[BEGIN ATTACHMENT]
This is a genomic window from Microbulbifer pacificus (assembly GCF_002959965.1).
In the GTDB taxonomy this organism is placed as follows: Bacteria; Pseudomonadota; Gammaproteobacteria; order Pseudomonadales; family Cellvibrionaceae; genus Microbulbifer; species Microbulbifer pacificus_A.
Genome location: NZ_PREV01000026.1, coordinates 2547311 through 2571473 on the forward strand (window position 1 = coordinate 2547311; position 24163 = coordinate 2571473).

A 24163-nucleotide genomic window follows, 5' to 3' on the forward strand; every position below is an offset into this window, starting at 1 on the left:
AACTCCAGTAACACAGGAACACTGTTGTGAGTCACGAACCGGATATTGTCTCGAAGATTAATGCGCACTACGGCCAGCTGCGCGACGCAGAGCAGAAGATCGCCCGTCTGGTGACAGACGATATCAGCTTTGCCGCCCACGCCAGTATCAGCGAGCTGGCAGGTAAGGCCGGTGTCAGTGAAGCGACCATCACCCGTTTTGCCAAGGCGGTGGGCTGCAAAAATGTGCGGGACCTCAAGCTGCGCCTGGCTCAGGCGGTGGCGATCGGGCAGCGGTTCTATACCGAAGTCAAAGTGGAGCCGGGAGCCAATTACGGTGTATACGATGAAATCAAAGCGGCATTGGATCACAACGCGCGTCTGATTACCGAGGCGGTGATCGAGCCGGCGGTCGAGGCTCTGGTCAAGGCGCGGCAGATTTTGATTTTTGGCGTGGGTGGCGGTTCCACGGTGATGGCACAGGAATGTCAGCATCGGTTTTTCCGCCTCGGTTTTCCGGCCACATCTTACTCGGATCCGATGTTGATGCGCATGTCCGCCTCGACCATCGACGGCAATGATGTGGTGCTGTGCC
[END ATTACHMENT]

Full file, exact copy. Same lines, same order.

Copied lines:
This is a genomic window from Microbulbifer pacificus (assembly GCF_002959965.1).
In the GTDB taxonomy this organism is placed as follows: Bacteria; Pseudomonadota; Gammaproteobacteria; order Pseudomonadales; family Cellvibrionaceae; genus Microbulbifer; species Microbulbifer pacificus_A.
Genome location: NZ_PREV01000026.1, coordinates 2547311 through 2571473 on the forward strand (window position 1 = coordinate 2547311; position 24163 = coordinate 2571473).

A 24163-nucleotide genomic window follows, 5' to 3' on the forward strand; every position below is an offset into this window, starting at 1 on the left:
AACTCCAGTAACACAGGAACACTGTTGTGAGTCACGAACCGGATATTGTCTCGAAGATTAATGCGCACTACGGCCAGCTGCGCGACGCAGAGCAGAAGATCGCCCGTCTGGTGACAGACGATATCAGCTTTGCCGCCCACGCCAGTATCAGCGAGCTGGCAGGTAAGGCCGGTGTCAGTGAAGCGACCATCACCCGTTTTGCCAAGGCGGTGGGCTGCAAAAATGTGCGGGACCTCAAGCTGCGCCTGGCTCAGGCGGTGGCGATCGGGCAGCGGTTCTATACCGAAGTCAAAGTGGAGCCGGGAGCCAATTACGGTGTATACGATGAAATCAAAGCGGCATTGGATCACAACGCGCGTCTGATTACCGAGGCGGTGATCGAGCCGGCGGTCGAGGCTCTGGTCAAGGCGCGGCAGATTTTGATTTTTGGCGTGGGTGGCGGTTCCACGGTGATGGCACAGGAATGTCAGCATCGGTTTTTCCGCCTCGGTTTTCCGGCCACATCTTACTCGGATCCGATGTTGATGCGCATGTCCGCCTCGACCATCGACGGCAATGATGTGGTGCTGTGCC